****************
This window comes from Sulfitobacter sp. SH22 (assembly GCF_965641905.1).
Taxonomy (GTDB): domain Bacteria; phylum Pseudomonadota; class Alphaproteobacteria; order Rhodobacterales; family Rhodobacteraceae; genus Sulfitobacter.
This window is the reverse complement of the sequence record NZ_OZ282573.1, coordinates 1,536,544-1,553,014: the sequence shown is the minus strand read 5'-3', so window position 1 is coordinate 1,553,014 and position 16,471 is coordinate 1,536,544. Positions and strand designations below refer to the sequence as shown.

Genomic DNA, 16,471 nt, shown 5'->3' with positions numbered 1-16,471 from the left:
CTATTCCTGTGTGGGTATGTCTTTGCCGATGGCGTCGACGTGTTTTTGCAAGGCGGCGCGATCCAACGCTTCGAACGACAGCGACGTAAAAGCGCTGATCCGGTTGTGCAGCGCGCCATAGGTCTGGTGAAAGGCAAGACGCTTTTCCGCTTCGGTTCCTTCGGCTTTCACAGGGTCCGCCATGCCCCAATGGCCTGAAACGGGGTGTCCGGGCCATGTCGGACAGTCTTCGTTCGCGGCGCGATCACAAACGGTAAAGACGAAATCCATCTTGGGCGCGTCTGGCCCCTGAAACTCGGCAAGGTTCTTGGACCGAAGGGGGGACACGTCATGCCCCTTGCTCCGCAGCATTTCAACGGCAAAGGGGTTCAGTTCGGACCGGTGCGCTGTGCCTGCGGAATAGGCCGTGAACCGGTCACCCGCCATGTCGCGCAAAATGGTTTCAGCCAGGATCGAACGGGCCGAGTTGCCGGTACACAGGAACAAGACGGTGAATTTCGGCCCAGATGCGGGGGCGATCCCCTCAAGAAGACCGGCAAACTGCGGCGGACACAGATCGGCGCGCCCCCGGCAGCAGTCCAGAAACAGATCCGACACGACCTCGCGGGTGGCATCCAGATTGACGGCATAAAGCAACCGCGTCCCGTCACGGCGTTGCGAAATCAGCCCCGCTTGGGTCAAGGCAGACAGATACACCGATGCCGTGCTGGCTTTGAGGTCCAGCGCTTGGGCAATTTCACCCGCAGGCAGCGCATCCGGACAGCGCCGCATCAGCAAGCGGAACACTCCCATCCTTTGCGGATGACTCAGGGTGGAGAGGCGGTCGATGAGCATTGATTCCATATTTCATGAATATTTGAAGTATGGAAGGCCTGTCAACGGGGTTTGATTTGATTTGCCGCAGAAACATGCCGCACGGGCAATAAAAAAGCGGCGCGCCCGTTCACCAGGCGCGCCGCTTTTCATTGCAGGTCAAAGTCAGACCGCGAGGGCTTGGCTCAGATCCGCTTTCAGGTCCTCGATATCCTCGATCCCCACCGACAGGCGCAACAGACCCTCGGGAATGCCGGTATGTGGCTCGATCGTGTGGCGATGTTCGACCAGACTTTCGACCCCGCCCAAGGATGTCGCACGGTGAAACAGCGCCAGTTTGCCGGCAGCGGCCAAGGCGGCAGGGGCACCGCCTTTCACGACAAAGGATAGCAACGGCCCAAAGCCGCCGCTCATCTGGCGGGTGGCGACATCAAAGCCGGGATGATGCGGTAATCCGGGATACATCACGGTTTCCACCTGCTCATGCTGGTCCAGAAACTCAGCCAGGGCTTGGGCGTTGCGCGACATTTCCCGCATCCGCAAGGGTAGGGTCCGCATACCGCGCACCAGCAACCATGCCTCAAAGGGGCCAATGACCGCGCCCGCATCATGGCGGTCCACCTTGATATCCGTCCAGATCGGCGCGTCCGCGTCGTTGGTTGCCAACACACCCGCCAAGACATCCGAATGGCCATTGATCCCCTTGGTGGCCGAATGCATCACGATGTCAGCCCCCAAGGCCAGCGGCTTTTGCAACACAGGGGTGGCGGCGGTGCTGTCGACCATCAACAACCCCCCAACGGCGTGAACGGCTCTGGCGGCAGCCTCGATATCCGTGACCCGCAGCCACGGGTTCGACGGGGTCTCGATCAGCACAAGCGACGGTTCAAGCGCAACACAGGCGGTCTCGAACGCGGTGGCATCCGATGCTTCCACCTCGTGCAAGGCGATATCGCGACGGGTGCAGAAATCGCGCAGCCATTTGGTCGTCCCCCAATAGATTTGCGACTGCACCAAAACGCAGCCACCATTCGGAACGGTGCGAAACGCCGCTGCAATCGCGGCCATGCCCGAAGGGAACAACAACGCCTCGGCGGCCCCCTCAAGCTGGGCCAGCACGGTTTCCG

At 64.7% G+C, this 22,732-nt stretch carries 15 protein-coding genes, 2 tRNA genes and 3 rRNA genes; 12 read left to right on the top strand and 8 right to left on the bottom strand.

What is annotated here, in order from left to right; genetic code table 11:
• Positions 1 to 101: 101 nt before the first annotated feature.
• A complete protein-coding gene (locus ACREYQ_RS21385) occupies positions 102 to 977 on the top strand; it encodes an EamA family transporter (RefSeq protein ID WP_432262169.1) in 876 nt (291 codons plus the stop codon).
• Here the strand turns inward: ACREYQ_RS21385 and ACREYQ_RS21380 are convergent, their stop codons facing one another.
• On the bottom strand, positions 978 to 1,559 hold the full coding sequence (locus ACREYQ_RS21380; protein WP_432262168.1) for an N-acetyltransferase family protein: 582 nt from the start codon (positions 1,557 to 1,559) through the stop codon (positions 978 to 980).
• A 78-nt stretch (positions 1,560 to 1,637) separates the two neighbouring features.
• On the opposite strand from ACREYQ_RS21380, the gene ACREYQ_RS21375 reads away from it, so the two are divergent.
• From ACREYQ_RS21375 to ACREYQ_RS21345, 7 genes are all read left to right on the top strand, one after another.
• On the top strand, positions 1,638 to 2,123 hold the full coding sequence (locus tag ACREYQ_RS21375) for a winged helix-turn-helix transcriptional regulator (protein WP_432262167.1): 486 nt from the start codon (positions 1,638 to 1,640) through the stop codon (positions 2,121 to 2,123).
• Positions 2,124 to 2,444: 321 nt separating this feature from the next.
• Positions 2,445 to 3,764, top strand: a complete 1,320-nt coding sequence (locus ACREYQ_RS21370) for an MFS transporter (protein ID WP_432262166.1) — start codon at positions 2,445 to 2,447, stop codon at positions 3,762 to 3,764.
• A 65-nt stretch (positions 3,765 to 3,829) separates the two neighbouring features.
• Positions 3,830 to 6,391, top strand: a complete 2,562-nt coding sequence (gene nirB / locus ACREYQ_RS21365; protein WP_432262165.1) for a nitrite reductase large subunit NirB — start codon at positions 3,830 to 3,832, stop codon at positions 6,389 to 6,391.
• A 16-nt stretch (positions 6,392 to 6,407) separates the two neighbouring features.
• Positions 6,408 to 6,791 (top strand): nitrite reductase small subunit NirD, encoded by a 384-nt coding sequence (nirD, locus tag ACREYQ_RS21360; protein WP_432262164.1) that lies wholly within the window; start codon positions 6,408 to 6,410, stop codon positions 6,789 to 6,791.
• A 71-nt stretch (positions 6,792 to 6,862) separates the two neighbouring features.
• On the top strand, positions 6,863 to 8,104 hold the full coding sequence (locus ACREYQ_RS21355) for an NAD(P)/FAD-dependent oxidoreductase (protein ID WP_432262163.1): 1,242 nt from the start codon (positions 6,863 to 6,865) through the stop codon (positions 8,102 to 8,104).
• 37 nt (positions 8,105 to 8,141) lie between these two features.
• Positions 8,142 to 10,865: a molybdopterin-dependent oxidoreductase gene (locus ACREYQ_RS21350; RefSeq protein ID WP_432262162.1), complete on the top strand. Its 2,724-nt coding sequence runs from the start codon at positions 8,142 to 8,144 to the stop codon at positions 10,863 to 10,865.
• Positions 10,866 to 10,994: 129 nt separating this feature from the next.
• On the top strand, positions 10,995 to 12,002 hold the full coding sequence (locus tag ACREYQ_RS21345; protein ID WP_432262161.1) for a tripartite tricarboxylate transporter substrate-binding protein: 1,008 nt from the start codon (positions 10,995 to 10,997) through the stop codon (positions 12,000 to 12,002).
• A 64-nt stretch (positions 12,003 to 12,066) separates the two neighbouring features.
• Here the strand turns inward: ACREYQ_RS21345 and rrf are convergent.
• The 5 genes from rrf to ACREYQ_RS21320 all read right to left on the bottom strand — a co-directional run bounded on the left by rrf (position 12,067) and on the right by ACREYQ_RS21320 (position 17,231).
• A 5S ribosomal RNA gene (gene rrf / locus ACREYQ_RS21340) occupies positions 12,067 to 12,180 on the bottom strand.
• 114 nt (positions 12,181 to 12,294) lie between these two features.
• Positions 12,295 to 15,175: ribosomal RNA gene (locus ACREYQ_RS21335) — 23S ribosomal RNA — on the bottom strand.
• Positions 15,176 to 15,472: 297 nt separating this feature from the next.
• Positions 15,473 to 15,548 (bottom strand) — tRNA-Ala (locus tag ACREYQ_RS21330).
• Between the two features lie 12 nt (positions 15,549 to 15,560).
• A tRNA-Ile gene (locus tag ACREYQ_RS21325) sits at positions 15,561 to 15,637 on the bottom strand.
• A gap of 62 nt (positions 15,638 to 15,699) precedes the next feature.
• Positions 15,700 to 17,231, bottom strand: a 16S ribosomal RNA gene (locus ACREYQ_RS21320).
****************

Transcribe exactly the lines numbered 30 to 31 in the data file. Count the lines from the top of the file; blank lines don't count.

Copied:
• The 5 genes from rrf to ACREYQ_RS21320 all read right to left on the bottom strand — a co-directional run bounded on the left by rrf (position 12,067) and on the right by ACREYQ_RS21320 (position 17,231).
• A 5S ribosomal RNA gene (gene rrf / locus ACREYQ_RS21340) occupies positions 12,067 to 12,180 on the bottom strand.